What Is A CASA
CASA stands for “Court Appointed Special Advocate”.
CASA of Carson City advocates volunteer to "speak up" for children in First Judicial District of Nevada child welfare cases--Carson City and Storey County.
Children enter these cases when Nevada's Division of Child and Family Services has determined it is unsafe for the child to remain at home due to abuse or neglect.
The CASA advocate serves as "guardian ad litem" under NRS 432b.500
CASA of Carson City advocates receive training on court procedures, child development, domestic violence and other relevant subjects. Over time they gain a deep understanding of social problems and of children’s needs. Being a CASA advocate is interesting, demanding and rewarding. It involves research, documentation, communication and patience.
What are the duties of the volunteer?
In the child welfare system, people talk about the team approach to cases--the team being many people: CASA volunteer, parents, attorneys, social workers, therapists, judge, teachers, relatives, foster parents, etc..Of all these people, the CASA volunteer is the only one not providing a direct service. The CASA volunteer is the only one with the sole job of listening to everyone and advocating to the Court. The CASA volunteer meets with the parent and the social worker at child welfare offices at the beginning of the case and creates a report to the Court giving their view of the case plan--the to-do list for the parents so that they can get their child returned to them. The CASA volunteer talks to teachers,doctors and foster parents to see how the child is doing and advocates for educational and health services to be ordered by the Court. The CASA volunteer reports to the Court how the parent is doing on their case plan--their to-do list--and helps keep an eye on the child's safety and health. In the end, the CASA volunteer makes a recommendation as to whether they believe the child should be returned to the parent or go to adoption, guardianship or age out of the child welfare system at age 18. Our goal is a safe permanent home for the child.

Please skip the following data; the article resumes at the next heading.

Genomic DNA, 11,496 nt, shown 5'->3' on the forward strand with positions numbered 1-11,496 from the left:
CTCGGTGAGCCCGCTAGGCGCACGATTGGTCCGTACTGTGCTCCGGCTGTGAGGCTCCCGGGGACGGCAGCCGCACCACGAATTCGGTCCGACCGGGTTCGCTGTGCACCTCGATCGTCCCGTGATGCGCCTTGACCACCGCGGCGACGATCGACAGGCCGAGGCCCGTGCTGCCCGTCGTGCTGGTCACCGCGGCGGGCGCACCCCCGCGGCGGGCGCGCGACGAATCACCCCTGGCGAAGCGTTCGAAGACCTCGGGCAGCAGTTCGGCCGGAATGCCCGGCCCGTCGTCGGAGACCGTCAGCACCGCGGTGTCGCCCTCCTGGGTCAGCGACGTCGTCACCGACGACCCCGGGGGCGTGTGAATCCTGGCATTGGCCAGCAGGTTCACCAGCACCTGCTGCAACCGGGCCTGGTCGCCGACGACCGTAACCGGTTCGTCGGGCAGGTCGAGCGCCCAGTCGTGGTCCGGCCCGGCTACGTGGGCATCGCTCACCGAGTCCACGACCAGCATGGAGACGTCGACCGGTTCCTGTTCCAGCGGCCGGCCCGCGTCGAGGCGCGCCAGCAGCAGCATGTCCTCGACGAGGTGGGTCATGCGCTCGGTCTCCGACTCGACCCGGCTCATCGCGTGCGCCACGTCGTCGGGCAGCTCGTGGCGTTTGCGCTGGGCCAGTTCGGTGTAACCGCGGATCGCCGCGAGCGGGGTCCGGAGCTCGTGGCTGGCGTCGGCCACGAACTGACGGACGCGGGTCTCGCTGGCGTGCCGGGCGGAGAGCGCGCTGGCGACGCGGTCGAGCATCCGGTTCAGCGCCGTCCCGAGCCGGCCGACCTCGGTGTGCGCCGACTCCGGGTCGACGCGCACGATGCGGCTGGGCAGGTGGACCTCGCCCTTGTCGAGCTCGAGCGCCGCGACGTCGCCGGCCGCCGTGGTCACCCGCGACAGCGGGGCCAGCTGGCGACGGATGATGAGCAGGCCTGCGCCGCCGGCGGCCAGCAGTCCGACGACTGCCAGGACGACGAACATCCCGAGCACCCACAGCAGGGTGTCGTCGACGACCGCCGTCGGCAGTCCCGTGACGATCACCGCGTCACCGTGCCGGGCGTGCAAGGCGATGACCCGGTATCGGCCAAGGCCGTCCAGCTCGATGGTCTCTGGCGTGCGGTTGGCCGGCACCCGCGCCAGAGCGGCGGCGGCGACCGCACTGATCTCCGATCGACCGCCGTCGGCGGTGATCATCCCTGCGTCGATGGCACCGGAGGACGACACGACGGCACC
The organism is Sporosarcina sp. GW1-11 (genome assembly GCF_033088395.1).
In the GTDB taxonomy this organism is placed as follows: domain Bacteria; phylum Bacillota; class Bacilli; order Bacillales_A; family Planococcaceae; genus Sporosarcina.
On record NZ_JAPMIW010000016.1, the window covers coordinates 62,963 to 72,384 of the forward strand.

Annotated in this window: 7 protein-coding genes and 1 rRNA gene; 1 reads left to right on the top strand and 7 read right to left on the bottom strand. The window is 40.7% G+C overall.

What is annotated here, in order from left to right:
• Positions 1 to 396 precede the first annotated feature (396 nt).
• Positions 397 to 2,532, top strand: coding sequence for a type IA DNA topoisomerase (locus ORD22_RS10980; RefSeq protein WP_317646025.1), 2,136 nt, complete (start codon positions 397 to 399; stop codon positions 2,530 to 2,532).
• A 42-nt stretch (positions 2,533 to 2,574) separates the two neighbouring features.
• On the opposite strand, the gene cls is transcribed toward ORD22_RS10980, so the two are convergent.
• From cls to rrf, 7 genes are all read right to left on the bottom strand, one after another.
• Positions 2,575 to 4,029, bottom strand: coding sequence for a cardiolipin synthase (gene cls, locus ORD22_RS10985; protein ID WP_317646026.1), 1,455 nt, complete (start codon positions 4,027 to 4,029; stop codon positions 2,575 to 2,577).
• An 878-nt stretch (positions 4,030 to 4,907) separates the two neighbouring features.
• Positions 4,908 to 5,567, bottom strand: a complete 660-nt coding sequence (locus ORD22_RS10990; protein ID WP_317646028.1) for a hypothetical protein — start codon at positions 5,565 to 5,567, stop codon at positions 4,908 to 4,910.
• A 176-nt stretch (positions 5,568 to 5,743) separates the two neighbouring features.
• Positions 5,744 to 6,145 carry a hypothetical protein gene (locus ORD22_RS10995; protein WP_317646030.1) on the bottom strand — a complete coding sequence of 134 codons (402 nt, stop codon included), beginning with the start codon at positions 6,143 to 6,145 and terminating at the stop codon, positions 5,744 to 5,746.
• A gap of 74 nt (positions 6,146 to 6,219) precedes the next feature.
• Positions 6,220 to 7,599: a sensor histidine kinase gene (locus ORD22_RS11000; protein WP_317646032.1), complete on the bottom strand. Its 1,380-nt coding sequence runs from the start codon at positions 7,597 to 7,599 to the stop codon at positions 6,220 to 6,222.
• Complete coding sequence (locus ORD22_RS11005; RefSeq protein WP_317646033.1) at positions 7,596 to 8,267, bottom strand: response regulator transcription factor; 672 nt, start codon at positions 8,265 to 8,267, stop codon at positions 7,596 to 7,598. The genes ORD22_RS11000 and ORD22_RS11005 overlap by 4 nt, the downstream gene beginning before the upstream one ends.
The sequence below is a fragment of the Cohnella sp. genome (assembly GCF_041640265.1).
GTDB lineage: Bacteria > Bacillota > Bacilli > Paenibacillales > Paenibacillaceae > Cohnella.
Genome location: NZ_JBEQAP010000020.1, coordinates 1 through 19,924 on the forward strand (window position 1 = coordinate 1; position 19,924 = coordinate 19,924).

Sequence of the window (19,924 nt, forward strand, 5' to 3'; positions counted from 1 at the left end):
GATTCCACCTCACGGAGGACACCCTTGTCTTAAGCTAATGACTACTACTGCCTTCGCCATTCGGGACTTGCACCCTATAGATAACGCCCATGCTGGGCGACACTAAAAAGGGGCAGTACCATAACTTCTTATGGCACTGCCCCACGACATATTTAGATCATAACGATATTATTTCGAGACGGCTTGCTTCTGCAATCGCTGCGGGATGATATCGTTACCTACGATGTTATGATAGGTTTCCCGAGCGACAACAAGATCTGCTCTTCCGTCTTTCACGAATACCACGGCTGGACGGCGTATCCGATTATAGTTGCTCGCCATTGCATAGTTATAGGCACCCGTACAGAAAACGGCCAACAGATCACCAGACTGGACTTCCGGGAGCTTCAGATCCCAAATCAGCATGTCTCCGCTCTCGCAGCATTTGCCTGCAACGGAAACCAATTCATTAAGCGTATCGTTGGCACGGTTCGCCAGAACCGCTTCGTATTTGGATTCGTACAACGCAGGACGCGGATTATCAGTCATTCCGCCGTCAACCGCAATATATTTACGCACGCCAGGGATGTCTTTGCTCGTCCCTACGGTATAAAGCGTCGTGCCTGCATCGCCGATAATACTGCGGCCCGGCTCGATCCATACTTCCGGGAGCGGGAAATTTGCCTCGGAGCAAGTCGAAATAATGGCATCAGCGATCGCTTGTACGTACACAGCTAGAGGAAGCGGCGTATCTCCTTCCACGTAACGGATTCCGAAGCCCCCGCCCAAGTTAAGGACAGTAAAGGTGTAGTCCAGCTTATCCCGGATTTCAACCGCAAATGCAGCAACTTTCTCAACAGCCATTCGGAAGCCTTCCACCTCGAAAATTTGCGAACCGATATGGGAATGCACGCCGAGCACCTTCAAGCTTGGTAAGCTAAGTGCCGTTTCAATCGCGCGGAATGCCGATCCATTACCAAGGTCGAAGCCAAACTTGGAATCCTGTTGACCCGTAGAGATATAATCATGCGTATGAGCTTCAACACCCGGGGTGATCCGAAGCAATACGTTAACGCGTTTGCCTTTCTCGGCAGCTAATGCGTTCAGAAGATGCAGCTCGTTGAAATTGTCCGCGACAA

What is the commitment in terms of hours and number of cases assigned? How long do you typically stay with a child?
Cases typically last about two years. Each CASA volunteer is assigned one or sometimes two cases--meaning the children in one family, That can be one to five children in a family. You need to be able to take some time during the work day for hearings and meetings. There is a flurry of activity at the beginning of the case. Then it settles down with periods of activity along the way. The time week by week is not great. What new CASA volunteers notice is not the amount of time in the week but the need to stay focused over the long-haul. We ask that CASA volunteers stay with the case until it is over. This helps provide consistency and follow-through for the child.
"Being a CASA will be a challenging and rewarding experience, while filling a vital need for the most innocent and defenseless members of our society, our children." David Nielsen, Special Master of the Carson City Juvenile Court